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How to Solve the Mayweather Puzzle

25 Sep

How to Solve the Mayweather Puzzle

Floyd Mayweather Jr. v Canelo Alvarez

A little over a week ago, we saw yet another one-sided, pugilistic virtuoso performance by our favorite Gulfstream G5 passenger, Mr. Money Mayweather. The fight was essentially over the day that it was signed, but Floyd was kind enough to step into the ring and act out all 12 scenes for us anyway, and it was indeed a tragedy… for his crimson-headed opponent.

As you may have read here before this fight took place, I was not too keen on the idea of Saul Alvarez being given this fight with any expectation, on our part as fans, that it would actually be competitive. There was no way that Alvarez possessed the style or skill to have been able to fight Mayweather in a way that would overcome the many tactical advantages that Floyd brings to the ring; and now that this fact is no longer a secret to the general public, it’s time for me to explain exactly what kind of fighter it would take to indeed accomplish this seemingly inconceivable feat.  So get ready to receive the blueprint[1] on how to beat Floyd Mayweather.

You see, regardless of what some may believe, no fighter is really unbeatable. Each boxer has his own set of strengths and weaknesses. Some fighters, like Floyd, manage to do a really good job of maximizing their strengths, while covering up their weaknesses, but that doesn’t mean that there won’t be someone who possesses the ability to best him. This someone would have to have a style that Floyd, a natural counterpuncher, has trouble dealing with; however, he would also need to be able to be multi-skilled, so that when Floyd adjusts, he can adjust as well. Most of all, though, this fighter would need to be able to have a really good strategic understanding of what Mayweather will be most, and least, likely to do in a fight, based on his abilities, and how to use that understanding to overcome him. Let’s look at that in a bit more detail as we profile our pound-for-pound king:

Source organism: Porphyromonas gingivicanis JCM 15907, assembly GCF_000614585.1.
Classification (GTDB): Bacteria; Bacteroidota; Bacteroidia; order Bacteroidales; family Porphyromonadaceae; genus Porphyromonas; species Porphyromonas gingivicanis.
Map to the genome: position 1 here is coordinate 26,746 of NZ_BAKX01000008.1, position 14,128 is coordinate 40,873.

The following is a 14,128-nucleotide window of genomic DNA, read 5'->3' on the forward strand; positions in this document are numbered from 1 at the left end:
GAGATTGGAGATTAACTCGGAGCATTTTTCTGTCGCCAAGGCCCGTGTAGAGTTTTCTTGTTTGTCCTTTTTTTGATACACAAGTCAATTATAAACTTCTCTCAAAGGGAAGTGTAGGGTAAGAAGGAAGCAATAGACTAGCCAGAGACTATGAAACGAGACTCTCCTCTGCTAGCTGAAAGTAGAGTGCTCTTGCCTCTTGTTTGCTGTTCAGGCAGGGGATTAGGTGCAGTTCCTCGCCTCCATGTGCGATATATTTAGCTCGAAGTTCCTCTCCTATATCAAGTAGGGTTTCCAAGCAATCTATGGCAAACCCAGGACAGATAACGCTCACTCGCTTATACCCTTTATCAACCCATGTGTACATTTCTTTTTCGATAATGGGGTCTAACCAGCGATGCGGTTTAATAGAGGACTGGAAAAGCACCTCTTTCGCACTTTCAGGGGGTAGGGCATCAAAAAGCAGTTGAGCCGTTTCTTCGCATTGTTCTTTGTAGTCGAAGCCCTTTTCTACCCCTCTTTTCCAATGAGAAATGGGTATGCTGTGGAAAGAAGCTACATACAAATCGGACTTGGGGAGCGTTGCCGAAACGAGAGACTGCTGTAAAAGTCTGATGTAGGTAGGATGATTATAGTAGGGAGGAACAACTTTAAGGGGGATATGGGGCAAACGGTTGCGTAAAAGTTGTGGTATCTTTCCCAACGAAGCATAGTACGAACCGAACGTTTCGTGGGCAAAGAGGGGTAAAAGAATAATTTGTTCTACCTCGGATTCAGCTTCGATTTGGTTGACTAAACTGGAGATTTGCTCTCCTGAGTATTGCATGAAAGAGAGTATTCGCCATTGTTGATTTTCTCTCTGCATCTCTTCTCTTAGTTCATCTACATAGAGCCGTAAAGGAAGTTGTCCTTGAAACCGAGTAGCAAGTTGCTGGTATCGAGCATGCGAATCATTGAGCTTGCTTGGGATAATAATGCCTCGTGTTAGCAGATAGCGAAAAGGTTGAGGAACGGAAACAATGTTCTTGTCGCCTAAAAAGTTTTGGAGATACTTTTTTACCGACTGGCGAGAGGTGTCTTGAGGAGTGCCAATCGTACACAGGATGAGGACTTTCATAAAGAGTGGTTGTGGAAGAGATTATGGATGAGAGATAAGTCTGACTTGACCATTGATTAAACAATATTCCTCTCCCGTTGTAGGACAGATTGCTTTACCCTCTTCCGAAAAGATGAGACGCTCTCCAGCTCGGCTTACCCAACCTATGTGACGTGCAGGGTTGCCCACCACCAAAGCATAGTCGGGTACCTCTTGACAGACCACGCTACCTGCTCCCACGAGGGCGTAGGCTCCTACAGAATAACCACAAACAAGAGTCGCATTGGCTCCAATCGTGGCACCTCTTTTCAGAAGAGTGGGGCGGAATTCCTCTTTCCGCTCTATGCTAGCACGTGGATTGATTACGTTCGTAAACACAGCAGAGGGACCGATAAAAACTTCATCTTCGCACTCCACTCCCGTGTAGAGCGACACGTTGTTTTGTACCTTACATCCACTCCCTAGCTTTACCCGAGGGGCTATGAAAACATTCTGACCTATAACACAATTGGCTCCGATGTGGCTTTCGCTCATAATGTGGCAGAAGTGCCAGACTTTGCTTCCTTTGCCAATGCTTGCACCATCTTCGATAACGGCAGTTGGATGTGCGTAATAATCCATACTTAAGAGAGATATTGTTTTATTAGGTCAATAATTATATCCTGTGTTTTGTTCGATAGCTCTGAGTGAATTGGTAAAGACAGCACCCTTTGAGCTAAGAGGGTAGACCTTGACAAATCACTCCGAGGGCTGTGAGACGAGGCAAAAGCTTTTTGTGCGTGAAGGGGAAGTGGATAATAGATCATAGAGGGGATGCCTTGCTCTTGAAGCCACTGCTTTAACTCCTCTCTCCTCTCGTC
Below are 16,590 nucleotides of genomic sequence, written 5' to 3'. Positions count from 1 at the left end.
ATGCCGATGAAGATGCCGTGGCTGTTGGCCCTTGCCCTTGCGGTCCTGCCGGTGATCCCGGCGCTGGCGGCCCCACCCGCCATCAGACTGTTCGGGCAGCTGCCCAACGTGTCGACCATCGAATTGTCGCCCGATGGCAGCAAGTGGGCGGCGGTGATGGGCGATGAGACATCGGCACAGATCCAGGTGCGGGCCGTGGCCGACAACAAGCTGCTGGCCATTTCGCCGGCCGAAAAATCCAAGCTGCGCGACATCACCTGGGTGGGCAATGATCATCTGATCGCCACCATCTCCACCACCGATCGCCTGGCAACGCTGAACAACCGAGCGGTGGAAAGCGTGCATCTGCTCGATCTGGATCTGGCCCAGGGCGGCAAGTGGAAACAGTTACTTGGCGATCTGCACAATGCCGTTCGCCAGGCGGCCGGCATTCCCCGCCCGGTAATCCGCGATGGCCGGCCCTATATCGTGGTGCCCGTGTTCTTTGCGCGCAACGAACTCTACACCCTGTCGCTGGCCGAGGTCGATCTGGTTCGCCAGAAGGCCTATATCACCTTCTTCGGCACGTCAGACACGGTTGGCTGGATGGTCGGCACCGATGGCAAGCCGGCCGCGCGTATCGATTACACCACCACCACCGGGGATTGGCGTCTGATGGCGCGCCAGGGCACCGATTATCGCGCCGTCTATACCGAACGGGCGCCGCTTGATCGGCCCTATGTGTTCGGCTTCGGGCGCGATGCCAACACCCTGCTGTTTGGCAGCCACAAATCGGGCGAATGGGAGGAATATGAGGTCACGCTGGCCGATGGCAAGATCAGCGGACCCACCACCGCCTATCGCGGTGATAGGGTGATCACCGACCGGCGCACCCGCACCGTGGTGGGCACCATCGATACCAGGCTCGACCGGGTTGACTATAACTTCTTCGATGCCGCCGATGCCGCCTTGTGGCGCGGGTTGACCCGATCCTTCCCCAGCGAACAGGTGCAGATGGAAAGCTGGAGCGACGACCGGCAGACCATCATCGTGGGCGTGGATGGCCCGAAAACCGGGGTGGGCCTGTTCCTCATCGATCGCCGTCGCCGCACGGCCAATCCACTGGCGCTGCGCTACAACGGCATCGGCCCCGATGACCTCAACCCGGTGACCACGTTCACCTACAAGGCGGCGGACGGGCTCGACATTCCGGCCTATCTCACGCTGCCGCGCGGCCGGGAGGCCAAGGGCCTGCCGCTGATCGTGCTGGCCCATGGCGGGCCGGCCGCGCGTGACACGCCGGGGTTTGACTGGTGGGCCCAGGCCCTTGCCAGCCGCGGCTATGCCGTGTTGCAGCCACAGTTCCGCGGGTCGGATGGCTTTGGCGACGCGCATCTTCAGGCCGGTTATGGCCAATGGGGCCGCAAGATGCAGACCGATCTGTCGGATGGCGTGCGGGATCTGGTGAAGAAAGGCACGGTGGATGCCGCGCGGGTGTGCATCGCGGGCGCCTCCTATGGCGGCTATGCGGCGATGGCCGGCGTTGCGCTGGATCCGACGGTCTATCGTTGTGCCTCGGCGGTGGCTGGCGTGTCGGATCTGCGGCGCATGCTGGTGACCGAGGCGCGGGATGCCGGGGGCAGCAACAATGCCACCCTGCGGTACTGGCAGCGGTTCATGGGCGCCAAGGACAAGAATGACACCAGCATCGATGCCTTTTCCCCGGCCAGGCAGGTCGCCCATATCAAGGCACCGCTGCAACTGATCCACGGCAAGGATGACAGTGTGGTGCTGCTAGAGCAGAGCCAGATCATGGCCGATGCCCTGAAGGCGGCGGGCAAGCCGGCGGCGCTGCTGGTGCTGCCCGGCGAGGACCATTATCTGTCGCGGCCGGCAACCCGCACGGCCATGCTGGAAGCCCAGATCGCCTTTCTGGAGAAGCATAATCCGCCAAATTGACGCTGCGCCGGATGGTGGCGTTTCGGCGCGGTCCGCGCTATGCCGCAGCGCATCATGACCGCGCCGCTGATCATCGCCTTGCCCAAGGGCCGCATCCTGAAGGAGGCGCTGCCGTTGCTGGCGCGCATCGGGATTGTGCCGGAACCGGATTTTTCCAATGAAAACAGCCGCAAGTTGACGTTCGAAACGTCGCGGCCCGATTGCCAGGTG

Name: Floyd Joy Mayweather Jr.[2]
Nickname: Money
Age: 36
Stance: Orthodox[3]
Height: 5’ 8”
Reach: 72”[4]
Record: 45-0-0, 26 Knockouts
Nearly flawless defense
Superb ring generalship
Faster than Comcast Xfinity™
Always keeps his composure
Unbelievably accurate puncher
Fancy footwork
Completely solid fundamentals
Decades of experience
Unintimidating punching power
Subpar Offense
Afraid of taking risks
Needs to be able to predict opponent in order to be in control


Now, let’s look at a couple of these strengths and weaknesses and see how they can be put together to come out on top against the champ:


Floyd’s Strength: A Learning-Capable Defense

Floyd is one of the best ever when it comes to figuring out his opponent’s moves before they even make them. This is because he spends so much time focusing on his opponent’s every little detail in the beginning of the fight. He’s a counterpuncher, so he has the time to do this, since he’s not trying to launch an offensive, but instead establish a rock-solid defense. Because of this, he always completely figures out his opponent roughly halfway through a fight, so it is pretty lopsided by the end.


How to Overcome This

There are two easy ways that instantly come to mind when considering how to deal with someone who has a smart defense:

  1. Have an even smarter defense.
  2. Force the fighter to go on offense.

The first option would not realistically work in this situation, since only a small few trainers can even teach that level of defense to a fighter, and one of them happens to be Floyd Mayweather Sr., who trained Jr. starting when he was a young child. Thus, no matter how good you are, Floyd will probably be better.

The second option presents a bit more of an opportunity. Since Mayweather is, by far, more comfortable on defense. Forcing him to go on offense takes away his ability to focus on studying you, and the less he studies you, the less he can figure out about you. This will enable you to surprise Mayweather more often, and Floyd HATES surprises in the ring (see: Victor Ortiz). Actually accomplishing this, however, requires some work, because Mayweather’s composure is second to none.


A Current Fighter Who Can Possibly Accomplish This.

Middleweight champion Sergio Martinez is one of the leading candidates to beat Floyd Mayweather Jr. in this manner. He, like Floyd, is a defense-oriented fighter, so he wouldn’t give Floyd the offensive aggression that he needs from his opponent in order to launch his vaunted counterpunches. In addition, Martinez actually has punching power and he is, at minimum, equal to Mayweather in speed.


Floyd’s Weakness: He Depends on Your Predictability

Some fighters, like Mayweather, have areas where they are prodigiously gifted, combined with other areas where they are quite limited. This disparity almost always leads the boxer to rely tremendously on his gifts. In the case of the great fighters, these gifts get honed to perfection, and the limitations get masked completely. The most visible examples, to the casual fan, are the fighters that are gifted with punching power and use this gift to its maximum potential. Fighters like Manny Pacquiao and Roy Jones Jr. have electrified fans with their ability to render someone unconscious so much that their weaknesses took a very long time to be seen in the ring by most of the people who were watching them.